GODOY: You know, no, not for the types of cloth masks or surgical masks that the general public wears. The fibers they’re made of aren’t dense enough to block the exchange of gases, like oxygen or carbon dioxide. And these masks aren’t so tight that air can’t get in around the sides. Now, there is some evidence that wearing N95 respirators for long periods of time – like an hour or more – can reduce the amount of oxygen you take in, but those masks seal more tightly to the face. And the risk there is really for people who are predisposed to breathing problems, like emphysema. So, you know, and also really only medical workers should be wearing N95s because they’re still in short supply.

SHAPIRO: You mentioned people with emphysema. What about people who have serious respiratory conditions? Is the masks calculation different for them?

GODOY: You know, actually, doctors say people with these conditions especially need to be masking up in public because they are at greater risk for severe disease if they get COVID-19. Even if someone, you know, relies on oxygen when they go out in public, they can wear a loose-fitting mask over their cannula, which is that tube that delivers air under their nose. And if someone with a serious respiratory condition is having a really hard time breathing through face mask, they should definitely talk to their doctor, but they could try a face shield. These are plastic shields that attach to the top of your head, and they go down past your chin, and they wrap around your ears. And they can block incoming respiratory droplets, though it’s not yet known how well they protect other people from the wearer.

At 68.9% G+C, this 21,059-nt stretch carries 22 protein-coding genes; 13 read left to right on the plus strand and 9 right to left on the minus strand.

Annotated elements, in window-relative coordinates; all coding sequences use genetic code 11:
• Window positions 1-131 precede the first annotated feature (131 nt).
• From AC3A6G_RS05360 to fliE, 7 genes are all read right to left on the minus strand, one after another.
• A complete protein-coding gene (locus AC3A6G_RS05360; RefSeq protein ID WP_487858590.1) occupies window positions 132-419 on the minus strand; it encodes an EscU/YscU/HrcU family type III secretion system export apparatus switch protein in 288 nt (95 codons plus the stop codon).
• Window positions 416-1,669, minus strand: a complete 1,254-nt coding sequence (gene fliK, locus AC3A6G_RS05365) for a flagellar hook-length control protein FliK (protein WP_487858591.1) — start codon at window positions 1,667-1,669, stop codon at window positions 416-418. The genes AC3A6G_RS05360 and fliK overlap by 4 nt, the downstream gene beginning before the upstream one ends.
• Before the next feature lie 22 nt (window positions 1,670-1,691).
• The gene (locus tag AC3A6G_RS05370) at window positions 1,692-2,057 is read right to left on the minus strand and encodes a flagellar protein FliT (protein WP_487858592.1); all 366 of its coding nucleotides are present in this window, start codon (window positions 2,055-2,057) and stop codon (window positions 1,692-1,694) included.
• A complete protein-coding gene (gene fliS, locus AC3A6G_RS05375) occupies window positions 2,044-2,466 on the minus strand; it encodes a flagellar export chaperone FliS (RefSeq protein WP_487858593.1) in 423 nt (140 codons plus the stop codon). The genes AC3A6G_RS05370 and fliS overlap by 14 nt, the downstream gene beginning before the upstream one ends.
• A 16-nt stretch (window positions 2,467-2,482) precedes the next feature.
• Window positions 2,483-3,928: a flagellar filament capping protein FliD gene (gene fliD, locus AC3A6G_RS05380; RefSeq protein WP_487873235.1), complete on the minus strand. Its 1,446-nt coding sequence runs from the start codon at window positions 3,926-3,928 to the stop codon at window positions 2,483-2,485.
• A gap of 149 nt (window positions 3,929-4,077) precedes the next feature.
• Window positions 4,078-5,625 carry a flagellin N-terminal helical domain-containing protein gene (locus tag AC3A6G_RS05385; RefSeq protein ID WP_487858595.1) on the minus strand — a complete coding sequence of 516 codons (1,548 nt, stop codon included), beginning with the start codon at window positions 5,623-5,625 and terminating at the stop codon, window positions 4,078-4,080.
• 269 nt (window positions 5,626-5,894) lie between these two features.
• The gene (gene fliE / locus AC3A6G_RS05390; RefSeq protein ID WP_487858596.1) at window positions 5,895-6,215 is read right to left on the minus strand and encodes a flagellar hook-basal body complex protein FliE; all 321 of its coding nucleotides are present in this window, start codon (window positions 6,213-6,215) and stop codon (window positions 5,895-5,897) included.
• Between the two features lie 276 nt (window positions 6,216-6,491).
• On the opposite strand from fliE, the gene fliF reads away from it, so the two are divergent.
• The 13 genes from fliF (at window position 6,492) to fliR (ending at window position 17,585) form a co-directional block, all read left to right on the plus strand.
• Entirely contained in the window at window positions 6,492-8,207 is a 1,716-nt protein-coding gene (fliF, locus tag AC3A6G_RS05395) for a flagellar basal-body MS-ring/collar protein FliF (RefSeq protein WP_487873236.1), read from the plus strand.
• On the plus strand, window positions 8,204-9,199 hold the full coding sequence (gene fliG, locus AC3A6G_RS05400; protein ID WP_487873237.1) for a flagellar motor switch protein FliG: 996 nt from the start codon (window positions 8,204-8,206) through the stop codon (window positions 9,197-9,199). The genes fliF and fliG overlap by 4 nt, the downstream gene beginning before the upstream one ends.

SHAPIRO: What about exercising with a mask? You’re breathing heavily. You’re sweating. The mask sticks to your face. What’s your advice there?

GODOY: You know, that is a legitimate concern. If you’re doing something like running or biking outdoors and you’re alone or just with the people you live with, it’s OK to pull down your mask as long as you haven’t been touching stuff along the way, like benches or rails. If you see someone coming, pull up your mask until they pass. Indoor gyms are tricky because we know people who breathe heavily are likely to expel more respiratory droplets, and they aren’t going to disperse as quickly as they would outdoors. So you really have to weigh the risk for yourself there.

SHAPIRO: And let me ask about comfort because people who are required to wear a mask at work all day say that after hours it can become really uncomfortable. What advice do you have there?

GODOY: You know, experts say it’s OK to take periodic breaks from wearing a mask. Just make sure you do it when no one’s around. Maybe, you know, step outside first. And also try out different masks to see what’s more comfortable for you because a mask is only useful if you actually wear it.

SHAPIRO: You mentioned that you can take it on and off. We’ve also been told we’re not supposed to touch our mask when we wear it, so how do you reconcile that?

GODOY: You know, don’t touch the front of the mask when you take it off so you don’t touch any infectious droplets it might have blocked. And instead, you take it off by the earlobes. And you wouldn’t want to touch your mask if you’re indoors, like in a store, where your fingers might have touched, you know, objects that have virus droplets from other shoppers. But if you’re outdoors and solo and you haven’t been touching stuff along the way, you haven’t had a close chat with someone, it’s OK to pull down your mask to catch a breath. You know, as one doctor told me, nobody is 100% perfect with this. Just do your best.”